Most Manchester United fans of a certain age will still be able to recall the first moment they saw Cristiano Ronaldo play.
It was in a friendly against Sporting Lisbon back in August 2003 and the young Portuguese winger was unstoppable.
The United stars playing that night, just like the fans who’d travelled out to Lisbon and those watching at home, were left gobsmacked by Ronaldo’s brilliance.
On the flight home, they pleaded with Sir Alex Ferguson to sign the teenager, convinced he was a superstar in the making.
At the same time, they ripped it out of poor John O’Shea, who was left with twisted blood by the Sporting prodigy.
Gary text Phil after watching Ronaldo
Gary Neville was injured at the time and would have played instead of O’Shea had he been fit, but watched the action unfold from his house back in England.
“What a player, I thought,” Neville told Sky Sports this week. “After the match I remember sending a text to my brother, saying 'we need to sign him' and apparently there was a lot of talk about him on the coach after the game.
“Obviously players should never be involved in signings, but he certainly made everyone sit up and take notice. I'd never heard of him and I'd never seen him before that night, but there was a huge excitement among the players afterwards.”
Neville: I felt sorry for O'Shea
Neville, however, admits he felt sorry for O’Shea and believes Ronaldo would also have embarrassed him had he played that night.
“Poor Sheasy was the butt of a lot of jokes for being given a run-around,” the current Sky Sports pundit continued. “But I have to be honest, I felt for him.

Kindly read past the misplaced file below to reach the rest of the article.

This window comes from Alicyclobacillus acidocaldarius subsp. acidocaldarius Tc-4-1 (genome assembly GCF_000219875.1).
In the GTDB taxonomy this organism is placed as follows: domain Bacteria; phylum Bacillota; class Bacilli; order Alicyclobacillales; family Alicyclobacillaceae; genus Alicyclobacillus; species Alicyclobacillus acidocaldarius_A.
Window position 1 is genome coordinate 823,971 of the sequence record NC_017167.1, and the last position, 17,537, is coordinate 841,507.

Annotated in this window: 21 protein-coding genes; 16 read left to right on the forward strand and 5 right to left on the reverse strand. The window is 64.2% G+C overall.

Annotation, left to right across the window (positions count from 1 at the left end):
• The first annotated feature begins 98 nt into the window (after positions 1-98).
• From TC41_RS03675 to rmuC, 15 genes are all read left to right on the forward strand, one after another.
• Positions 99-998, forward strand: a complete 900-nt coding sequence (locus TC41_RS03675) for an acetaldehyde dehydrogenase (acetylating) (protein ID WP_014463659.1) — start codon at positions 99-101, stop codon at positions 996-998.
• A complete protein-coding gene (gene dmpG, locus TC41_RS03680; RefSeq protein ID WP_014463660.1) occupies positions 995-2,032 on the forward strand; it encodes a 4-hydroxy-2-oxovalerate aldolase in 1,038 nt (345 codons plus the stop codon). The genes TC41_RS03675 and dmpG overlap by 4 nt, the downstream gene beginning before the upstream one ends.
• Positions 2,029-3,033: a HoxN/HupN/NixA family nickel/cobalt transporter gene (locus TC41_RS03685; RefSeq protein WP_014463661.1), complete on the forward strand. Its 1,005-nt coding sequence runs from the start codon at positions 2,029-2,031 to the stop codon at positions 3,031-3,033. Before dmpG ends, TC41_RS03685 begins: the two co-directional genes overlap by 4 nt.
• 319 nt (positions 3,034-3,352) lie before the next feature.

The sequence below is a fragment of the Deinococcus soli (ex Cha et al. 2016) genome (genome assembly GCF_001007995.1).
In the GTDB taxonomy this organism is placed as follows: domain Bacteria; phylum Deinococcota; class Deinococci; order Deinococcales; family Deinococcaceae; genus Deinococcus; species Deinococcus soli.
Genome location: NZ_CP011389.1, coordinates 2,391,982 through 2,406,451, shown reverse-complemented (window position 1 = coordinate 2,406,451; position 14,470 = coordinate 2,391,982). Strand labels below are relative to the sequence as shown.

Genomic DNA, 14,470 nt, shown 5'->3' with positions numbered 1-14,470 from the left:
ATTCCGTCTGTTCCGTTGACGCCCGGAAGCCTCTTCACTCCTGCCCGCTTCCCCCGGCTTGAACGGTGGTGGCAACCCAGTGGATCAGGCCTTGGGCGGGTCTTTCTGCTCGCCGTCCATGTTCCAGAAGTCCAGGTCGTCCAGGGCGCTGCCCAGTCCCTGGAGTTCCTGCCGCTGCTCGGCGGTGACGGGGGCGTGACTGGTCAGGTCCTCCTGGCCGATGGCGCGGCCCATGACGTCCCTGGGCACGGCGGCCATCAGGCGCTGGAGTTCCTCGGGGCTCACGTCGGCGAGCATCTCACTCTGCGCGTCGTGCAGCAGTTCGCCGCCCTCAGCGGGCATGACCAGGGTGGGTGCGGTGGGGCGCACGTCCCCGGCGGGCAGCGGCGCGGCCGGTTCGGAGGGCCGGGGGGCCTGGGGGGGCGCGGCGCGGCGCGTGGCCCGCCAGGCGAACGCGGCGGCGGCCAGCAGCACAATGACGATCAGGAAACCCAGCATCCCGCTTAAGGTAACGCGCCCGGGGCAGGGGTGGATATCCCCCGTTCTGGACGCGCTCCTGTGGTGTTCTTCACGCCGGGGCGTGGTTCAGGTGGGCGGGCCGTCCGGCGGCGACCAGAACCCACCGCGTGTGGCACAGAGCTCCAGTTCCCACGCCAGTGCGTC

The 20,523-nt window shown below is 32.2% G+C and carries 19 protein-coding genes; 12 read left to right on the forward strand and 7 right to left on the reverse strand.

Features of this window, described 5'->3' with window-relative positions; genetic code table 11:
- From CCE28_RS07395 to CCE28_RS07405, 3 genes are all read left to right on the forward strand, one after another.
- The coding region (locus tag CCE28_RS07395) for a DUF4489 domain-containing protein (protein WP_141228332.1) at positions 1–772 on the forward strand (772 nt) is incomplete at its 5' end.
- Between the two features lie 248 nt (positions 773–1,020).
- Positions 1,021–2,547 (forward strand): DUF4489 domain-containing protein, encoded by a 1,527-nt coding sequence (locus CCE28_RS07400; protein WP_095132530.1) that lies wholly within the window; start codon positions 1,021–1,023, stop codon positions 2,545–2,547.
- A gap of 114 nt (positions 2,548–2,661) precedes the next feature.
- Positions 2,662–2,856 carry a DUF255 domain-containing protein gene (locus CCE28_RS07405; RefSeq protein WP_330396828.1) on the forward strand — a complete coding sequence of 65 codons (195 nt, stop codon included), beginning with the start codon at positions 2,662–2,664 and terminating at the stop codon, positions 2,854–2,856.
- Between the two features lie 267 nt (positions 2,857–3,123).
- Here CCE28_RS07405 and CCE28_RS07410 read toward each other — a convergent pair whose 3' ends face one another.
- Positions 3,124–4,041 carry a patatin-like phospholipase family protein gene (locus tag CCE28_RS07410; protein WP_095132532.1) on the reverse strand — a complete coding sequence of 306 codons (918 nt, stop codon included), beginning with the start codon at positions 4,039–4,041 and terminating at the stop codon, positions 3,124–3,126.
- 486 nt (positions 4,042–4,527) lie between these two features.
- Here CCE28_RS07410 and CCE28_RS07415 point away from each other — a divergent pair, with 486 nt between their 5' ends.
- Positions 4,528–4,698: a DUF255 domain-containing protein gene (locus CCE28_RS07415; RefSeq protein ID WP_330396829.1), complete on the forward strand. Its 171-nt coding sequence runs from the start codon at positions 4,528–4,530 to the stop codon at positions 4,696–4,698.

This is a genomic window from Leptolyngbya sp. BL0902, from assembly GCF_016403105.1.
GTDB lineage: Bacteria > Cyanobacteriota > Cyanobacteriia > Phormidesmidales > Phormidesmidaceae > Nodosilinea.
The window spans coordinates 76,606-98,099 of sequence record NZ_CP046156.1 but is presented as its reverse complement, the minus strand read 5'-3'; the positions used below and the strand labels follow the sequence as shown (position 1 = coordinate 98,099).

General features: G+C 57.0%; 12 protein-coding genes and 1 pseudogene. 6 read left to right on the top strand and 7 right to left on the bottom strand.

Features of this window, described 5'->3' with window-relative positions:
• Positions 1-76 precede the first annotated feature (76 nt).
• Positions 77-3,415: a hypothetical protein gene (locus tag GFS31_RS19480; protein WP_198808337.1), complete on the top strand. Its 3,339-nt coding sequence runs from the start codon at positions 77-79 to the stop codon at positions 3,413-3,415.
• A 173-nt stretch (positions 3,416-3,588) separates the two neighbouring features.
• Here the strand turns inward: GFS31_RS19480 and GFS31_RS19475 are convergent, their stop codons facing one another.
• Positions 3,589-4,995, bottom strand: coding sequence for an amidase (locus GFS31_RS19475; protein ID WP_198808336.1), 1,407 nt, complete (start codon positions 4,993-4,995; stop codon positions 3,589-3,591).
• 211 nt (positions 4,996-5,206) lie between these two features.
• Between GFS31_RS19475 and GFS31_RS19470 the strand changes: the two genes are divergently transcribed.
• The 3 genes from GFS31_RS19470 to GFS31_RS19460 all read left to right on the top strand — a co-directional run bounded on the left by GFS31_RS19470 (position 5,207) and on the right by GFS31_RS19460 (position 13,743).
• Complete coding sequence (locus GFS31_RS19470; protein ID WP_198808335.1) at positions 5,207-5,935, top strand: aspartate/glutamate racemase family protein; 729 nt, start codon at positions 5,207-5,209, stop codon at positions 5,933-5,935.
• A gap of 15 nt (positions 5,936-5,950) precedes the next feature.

“If I'd been playing that night he'd have done the same to me.”
Fergie was already working to sign Ronaldo
Ferguson didn’t need any words of advice from his players on their return journey to Manchester; unsurprisingly, he was already one step ahead of everyone else.
“What we didn't realise is that the manager had been dealing with it for a period of time before then. Sir Alex Ferguson signed him shortly afterwards,” Neville added.
“Cristiano was very raw when he first came to the club; he had a lot of growing up to do and like all young players he needed time to develop.
“It took a few years for his body to fill out and he needed time to get his decision-making right but you would expect that from a young player. And over two-and-a-half years he became a devastating player, improving himself both physically and mentally.
“For me, it felt like he matured and became a man after the 2006 World Cup. After that tournament he became a completely different player.”
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